Sleep:  SO important for our bodies to recover and regenerate, and can only be done during REM sleep.  Life is what it is, but we need 8 – 9 hours of sleep per night, and kids need 9-10 hours a night.  Make it a priority, or else all that hard work might not reap its benefits if the body cannot recovery and start anew.  The Respiratory Therapist in me also wants to point out that many people have disrupted sleep and do not spend enough time in REM sleep due to a condition called Obstructive Sleep Apnea.  If you are tired due to disrupted sleep, you may want to talk to your doctor about this; it is easily treated with CPAP therapy.  OSA is common in overweight people due to obstruction (large necks) on their airways, their sleep is disrupted, they feel more tired and sluggish, energy levels are low and weight loss is further challenged.

Stress:  Another killer.  Hormonal issues cause so many problems and so much fatigue on our body.  Stress causes all sorts of hormonal releases, fatigue on our adrenal glands, effects our sleep, which effects our body’s recovery that is already hindered from weak adrenal glands and an over abundance of destructive hormones.  I’m not sure what the answer is to this problem for everyone, but it’s worth exploring.

My list ends here, it would be easy to go on and on, but this is the starting the point.  The above list excludes no one, each of the suggestions above are completely practical and attainable by everyone.  You don’t have to be young, fit, or love to cook.  But above all else, before you tackle anything on this list, you need to confirm that you are being practical.  Unless your goals are realistic, and unless you can plan to make changes that will become permanent, sadly, you will fail.  Living life is so important, and that involves social events, busy lifestyle, desserts, “off days” and a million other factors.  However be conscious that living life and making excuses should be two different things.  It is never too late or too difficult to start, in fact, every day that you delay, you could be missing out on something great.  This is a long hard journey, but worth every painful step.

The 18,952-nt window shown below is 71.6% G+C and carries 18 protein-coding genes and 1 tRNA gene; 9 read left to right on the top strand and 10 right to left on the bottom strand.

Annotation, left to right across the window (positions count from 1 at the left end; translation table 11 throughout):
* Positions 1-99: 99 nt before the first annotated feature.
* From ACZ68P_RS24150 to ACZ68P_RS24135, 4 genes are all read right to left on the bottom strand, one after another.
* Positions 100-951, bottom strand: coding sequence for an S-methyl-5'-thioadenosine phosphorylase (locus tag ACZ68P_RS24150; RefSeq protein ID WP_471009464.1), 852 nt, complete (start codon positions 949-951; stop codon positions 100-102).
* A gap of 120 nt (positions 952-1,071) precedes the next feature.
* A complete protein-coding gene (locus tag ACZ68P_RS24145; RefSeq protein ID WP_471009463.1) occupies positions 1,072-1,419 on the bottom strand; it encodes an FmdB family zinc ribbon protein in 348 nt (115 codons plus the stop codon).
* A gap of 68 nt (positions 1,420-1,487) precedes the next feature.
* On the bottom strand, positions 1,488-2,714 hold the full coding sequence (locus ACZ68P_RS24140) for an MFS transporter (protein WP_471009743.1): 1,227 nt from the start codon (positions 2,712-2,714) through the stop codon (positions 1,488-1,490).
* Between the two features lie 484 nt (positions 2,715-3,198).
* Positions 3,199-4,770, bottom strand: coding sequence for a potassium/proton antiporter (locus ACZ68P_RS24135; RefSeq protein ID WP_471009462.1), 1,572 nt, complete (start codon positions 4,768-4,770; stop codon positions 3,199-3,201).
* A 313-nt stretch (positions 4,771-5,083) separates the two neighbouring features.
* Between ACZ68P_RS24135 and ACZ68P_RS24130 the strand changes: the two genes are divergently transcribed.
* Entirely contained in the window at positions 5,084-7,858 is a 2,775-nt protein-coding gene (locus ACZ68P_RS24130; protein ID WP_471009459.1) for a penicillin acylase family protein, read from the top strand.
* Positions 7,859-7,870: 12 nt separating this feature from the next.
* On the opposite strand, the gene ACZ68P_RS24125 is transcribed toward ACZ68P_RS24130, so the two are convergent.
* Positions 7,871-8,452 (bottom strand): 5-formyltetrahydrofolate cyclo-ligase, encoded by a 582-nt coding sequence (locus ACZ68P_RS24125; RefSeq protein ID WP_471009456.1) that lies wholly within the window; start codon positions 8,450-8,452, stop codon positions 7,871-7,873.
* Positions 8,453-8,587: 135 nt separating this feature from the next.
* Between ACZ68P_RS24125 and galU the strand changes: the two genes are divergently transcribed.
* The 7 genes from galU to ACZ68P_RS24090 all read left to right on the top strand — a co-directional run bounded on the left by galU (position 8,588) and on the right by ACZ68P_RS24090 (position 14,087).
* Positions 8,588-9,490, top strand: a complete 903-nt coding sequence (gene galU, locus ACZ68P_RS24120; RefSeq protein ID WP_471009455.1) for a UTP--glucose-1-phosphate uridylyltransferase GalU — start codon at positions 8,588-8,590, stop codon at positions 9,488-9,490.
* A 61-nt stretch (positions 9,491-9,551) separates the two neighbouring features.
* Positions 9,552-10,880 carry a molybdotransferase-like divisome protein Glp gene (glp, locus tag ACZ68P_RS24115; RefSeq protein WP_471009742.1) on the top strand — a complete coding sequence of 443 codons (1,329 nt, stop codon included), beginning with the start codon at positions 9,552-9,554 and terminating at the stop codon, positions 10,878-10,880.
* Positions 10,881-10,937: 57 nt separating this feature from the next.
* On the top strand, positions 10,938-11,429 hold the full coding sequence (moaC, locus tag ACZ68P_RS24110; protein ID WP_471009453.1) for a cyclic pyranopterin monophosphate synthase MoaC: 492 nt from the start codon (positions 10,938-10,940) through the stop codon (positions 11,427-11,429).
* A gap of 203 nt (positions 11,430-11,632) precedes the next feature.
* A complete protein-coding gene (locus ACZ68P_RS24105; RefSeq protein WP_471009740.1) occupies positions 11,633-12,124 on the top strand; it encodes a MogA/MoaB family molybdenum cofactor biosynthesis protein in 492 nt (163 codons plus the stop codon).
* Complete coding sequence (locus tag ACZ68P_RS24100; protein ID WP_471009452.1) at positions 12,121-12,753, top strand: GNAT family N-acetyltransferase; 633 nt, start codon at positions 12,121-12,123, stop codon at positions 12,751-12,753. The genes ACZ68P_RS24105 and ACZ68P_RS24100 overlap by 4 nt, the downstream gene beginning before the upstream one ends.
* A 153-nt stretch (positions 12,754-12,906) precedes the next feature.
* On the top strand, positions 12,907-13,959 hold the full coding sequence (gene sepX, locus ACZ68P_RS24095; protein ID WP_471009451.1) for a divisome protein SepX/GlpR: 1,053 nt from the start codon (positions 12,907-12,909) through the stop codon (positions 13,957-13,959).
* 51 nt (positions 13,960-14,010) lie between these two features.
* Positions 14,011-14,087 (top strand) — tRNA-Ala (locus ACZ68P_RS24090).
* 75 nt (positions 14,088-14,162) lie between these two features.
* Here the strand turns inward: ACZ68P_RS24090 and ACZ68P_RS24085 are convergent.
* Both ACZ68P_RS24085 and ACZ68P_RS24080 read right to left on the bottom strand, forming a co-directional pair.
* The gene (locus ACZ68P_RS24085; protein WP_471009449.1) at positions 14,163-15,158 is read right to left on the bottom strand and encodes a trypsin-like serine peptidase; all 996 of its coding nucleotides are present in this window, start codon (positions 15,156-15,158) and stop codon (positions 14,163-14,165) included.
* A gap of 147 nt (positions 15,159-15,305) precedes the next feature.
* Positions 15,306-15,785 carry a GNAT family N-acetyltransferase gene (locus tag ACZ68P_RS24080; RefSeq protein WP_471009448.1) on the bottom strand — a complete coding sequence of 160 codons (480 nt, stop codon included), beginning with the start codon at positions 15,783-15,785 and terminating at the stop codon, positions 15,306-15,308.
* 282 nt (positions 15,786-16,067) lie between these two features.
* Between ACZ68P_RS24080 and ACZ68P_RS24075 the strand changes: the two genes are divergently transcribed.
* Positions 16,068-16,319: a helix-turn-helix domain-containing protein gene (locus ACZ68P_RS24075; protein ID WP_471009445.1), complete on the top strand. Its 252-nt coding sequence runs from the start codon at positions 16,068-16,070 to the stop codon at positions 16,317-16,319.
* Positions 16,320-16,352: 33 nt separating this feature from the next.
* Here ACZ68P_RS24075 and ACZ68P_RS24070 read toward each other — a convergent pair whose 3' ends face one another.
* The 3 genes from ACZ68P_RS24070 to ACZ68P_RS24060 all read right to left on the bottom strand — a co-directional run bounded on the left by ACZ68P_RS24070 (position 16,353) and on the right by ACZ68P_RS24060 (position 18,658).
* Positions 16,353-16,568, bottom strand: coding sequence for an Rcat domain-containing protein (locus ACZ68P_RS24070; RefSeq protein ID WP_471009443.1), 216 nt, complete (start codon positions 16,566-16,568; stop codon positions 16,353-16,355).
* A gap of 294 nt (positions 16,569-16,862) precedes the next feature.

IronSister Says: Thoughts on Carbs

Much like fats, carbohydrates are another one of those macronutrients that have a bad reputation. These bad boys are, in fact: life giving, energy producing foods, our body’s primary and ideal choice of nutrient for fuel and energy.  Again, like fats, there are more desirable, and far less desirable versions of carbohydrates – which is probably why we often hear, and spend so much time trying to eliminate them from our diets.  With a little bit of education, we can adjust out diets, not to eliminate all carbs, but to eliminate the bad ones, increase the good ones, and give our body’s a break from trying to use secondary energy sources (proteins and fats).